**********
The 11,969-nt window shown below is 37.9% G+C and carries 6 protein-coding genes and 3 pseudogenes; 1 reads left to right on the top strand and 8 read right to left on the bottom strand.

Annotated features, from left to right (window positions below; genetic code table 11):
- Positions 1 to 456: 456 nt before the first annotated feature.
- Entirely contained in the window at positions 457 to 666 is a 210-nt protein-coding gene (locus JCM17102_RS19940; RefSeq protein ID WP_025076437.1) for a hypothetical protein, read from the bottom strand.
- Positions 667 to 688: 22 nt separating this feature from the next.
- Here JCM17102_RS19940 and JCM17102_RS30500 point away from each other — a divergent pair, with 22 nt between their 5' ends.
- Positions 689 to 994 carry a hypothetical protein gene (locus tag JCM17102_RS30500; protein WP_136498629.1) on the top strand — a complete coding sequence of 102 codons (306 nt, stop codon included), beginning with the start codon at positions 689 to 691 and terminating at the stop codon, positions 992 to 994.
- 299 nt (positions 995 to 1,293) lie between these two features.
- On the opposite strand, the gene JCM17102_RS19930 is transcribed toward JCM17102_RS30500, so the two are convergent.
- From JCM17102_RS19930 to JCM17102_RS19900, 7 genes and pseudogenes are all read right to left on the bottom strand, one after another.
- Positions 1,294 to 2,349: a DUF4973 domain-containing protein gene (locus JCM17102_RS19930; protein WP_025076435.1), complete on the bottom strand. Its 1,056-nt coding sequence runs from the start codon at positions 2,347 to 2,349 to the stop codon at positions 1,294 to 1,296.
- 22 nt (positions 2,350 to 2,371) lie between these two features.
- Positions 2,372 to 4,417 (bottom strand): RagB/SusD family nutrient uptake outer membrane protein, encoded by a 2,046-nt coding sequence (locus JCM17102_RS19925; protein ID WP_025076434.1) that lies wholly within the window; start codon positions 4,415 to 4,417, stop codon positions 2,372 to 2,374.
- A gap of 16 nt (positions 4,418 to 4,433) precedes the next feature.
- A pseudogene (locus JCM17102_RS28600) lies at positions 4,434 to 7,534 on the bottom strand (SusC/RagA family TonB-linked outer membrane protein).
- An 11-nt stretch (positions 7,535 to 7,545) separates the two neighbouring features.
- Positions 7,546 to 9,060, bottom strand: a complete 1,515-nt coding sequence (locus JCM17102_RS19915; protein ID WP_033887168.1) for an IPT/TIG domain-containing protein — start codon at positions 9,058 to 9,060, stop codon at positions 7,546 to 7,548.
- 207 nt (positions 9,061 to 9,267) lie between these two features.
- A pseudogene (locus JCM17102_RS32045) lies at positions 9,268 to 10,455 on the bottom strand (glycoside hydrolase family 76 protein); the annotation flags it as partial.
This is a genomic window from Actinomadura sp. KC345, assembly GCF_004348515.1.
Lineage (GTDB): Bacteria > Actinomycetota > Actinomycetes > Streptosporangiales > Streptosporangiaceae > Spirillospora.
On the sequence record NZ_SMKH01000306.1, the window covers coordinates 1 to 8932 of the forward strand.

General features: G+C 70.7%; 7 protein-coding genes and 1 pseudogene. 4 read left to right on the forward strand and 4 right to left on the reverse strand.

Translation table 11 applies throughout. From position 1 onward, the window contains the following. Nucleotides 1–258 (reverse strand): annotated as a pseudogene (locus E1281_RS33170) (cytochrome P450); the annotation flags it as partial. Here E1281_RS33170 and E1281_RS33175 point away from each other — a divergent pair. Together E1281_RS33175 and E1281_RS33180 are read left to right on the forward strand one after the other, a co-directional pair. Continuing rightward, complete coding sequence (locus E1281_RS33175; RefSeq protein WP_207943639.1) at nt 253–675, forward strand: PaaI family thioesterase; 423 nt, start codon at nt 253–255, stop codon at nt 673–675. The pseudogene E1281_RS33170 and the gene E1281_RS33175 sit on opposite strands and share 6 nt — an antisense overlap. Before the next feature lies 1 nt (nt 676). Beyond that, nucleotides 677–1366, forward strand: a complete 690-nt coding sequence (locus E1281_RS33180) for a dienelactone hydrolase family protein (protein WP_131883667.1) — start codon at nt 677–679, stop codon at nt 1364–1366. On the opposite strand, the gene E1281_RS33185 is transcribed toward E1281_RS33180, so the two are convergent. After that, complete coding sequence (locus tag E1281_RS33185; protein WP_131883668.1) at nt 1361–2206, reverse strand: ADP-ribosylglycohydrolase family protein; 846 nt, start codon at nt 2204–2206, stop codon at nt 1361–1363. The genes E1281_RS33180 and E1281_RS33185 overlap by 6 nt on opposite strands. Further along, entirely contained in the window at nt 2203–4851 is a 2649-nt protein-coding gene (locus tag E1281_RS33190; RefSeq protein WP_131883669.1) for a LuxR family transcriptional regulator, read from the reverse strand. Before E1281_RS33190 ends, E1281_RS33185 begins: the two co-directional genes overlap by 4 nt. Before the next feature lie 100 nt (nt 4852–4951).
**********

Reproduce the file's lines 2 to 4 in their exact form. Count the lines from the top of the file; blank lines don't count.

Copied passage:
Annotated features, from left to right (window positions below; genetic code table 11):
- Positions 1 to 456: 456 nt before the first annotated feature.
- Entirely contained in the window at positions 457 to 666 is a 210-nt protein-coding gene (locus JCM17102_RS19940; RefSeq protein ID WP_025076437.1) for a hypothetical protein, read from the bottom strand.